Katie Silva with her son, Erik, a high school freshman who played in a community basketball and mentoring program put on by the Sacramento Kings, Build.Black and the Black Child Legacy Campaign.

Harnessing the Power of Sports

Sacramento’s sports team, big and small, invest in community programs to impact and educate local youth

Back Longreads Sep 19, 2022 By Laurie Lauletta-Boshart

This story is part of our September 2022 print issue. To subscribe, click here.

When Fruitridge Manor resident Katie Silva casually mentioned to a coworker that her son Erik liked to play basketball, her colleague passed on information about a community basketball program called the Kings and Queens Rise Co-Ed Youth Sports and Mentoring League. Led by the Sacramento Kings, Build.Black. and the Black Child Legacy Campaign, the summer basketball league has dual goals of preventing youth violence and creating positive connections and experiences for local youth. Katie quickly signed up her 14-year-old son. Oak Park resident Andrea Jorden did the same for her fifth grade daughter Meiah Tyes. Both mothers like how the program boosts confidence in their kids, teaches them team-building skills and good sportsmanship, and gives them something positive to do during the summer.

The Sacramento Kings is one of several area sports organizations that have launched community programs that are harnessing the power of sports to impact local youth for good. Programs that promote literacy, STEM education and art are offered alongside those that teach positive life skills through the games of basketball, baseball, golf and soccer.

Following an increase in the number of gun violence incidents involving Sacramento youth in 2018, Sierra Health Foundation launched a series of interventions to address the issue, including partnering with the Sacramento Kings to create the Kings and Queen Rise program, a public, community basketball league for fourth through 10th graders from eight predominantly underserved communities. The program just wrapped up its fifth season and averages 300 players each year, with nearly 100 percent full-season participation.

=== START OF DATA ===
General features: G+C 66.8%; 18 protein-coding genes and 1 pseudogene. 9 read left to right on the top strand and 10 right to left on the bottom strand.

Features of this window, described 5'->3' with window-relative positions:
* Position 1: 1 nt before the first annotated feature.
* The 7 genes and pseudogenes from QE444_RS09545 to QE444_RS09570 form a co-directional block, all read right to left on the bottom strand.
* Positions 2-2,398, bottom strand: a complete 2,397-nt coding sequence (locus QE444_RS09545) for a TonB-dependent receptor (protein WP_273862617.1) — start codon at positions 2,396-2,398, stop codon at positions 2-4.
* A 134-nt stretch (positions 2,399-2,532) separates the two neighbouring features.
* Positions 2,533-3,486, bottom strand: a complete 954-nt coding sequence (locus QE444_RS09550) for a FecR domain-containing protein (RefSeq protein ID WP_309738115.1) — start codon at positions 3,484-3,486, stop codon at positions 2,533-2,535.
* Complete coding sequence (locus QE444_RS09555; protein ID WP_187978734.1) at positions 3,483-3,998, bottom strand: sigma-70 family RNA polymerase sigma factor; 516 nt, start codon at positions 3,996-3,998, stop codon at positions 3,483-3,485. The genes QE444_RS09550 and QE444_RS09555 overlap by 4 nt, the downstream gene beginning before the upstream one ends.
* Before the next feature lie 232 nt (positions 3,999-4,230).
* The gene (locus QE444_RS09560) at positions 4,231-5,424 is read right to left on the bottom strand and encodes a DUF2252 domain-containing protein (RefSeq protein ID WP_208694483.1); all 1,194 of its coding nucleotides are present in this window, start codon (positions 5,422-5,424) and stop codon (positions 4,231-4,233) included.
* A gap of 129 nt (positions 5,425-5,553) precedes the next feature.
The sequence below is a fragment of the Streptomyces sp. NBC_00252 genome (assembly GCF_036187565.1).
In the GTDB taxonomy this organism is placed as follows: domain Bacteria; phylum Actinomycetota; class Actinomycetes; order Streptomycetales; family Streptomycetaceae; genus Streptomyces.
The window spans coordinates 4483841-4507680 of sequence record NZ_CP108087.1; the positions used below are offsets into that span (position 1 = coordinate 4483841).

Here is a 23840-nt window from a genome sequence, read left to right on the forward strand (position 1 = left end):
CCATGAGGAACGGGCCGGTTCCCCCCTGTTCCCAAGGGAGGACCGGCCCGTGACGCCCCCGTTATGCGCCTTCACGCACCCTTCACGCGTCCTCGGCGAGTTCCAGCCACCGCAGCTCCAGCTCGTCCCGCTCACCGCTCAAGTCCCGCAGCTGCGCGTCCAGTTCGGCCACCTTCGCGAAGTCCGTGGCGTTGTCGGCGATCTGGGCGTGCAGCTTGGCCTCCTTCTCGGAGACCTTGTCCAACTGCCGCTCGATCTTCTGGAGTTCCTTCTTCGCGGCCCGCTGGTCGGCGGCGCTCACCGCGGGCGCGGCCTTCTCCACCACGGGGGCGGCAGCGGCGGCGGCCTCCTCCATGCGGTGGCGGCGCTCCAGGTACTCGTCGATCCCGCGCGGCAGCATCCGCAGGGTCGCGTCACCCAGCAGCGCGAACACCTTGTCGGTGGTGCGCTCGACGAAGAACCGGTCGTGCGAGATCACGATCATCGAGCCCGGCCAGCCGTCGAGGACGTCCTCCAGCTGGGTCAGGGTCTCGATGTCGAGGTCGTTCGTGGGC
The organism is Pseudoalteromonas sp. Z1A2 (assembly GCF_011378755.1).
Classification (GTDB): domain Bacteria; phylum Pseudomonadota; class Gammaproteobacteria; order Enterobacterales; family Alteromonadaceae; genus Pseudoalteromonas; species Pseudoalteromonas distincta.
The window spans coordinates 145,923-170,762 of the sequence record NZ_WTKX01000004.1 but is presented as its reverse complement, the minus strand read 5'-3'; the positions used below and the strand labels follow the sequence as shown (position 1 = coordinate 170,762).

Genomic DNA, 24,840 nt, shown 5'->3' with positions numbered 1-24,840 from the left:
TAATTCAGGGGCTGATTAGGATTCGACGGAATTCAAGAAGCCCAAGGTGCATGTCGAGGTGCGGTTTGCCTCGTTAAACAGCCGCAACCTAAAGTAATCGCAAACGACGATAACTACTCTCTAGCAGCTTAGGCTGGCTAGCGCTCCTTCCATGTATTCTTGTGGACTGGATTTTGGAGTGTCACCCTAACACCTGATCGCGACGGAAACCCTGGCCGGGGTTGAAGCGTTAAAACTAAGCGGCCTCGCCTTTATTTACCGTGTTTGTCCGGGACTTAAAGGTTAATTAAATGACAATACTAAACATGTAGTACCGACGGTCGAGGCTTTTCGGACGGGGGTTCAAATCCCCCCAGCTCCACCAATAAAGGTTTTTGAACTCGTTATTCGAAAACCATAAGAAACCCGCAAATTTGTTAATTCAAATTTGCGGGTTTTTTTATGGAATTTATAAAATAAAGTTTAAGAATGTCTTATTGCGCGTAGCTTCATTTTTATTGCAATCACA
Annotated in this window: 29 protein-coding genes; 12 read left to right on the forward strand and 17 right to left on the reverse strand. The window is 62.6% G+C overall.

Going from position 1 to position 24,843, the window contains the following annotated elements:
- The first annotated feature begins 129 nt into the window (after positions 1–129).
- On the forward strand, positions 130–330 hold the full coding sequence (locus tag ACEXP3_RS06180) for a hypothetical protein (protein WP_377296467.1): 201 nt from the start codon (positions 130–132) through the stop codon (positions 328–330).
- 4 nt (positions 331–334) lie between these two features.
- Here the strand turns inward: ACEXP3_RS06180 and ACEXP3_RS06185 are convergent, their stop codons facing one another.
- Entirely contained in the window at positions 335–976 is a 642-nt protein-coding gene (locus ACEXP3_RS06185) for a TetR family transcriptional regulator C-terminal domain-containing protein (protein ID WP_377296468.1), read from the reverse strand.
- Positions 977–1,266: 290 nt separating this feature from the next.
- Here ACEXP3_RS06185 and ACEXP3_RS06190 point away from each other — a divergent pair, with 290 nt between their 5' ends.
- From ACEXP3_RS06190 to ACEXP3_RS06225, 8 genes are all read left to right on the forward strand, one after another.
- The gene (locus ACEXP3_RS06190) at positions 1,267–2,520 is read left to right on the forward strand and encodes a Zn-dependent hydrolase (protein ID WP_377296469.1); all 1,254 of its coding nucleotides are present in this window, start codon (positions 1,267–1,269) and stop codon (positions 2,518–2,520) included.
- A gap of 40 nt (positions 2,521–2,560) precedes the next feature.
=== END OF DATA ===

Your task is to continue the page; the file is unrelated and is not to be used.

“This is more than just sports. The young men and women who participate also get trained and learn how to deescalate situations that could lead to violence, how to show up as a peer mentor and support for their friends and how to win and lose graciously.”

Chet Hewitt, president and CEO of Sierra Health Foundation.

“This is more than just sports,” says Chet Hewitt, president and CEO of Sierra Health Foundation and The Center, which manages Kings and Queens Rise, Build.Black and the Black Child Legacy Campaign. “The young men and women who participate also get trained and learn how to deescalate situations that could lead to violence, how to show up as a peer mentor and support for their friends and how to win and lose graciously.” 

Erik Silva, a Hiram W. Johnson High School freshman, likes how the league involves the community. “Other teams like AAU (Amateur Athletic Union) are private and expensive. This is more of a public and community-type of basketball league. And I’m meeting people from all over Sacramento,” he says. 

Each of the eight communities has the opportunity to host a weekend of basketball. “The players get to see both the vitality and the wonder of these environments and also begin to learn that there are common challenges that they all share as young people. We know that crossing boundaries and building healthy relationships with kids of other communities makes it less likely for those kids to be engaged in violence that sometimes has community orientations to it,” says Hewitt. 

Grammy Award-winning rapper 50 Cent meets with local schoolchildren during a Kings and Queens Rise mentoring and motivational event put on by the Sacramento Kings at the Golden 1 Center. (Photo Courtesy of the Sacramento Kings)

PS7 Elementary School student Meiah Tyes says she really connected with her coaches Isaac and Daisy. “They bring confidence and teach us how to play basketball.” She was also excited to meet rapper 50 Cent at the Golden 1 Center, which opened the world’s first full-service music recording studio in a professional sports arena in 2018. Since then, the Kings have used the studio to make top entertainment talent accessible as mentors for youth throughout Sacramento. “When we have top entertainers come in, we schedule studio sessions where they speak to youth groups and offer a fun and supportive environment for them to be mentored,” says Matina Kolokotronis, Sacramento Kings chief operating officer. Recent performers include Coolio, Saweetie and Montell Jordan.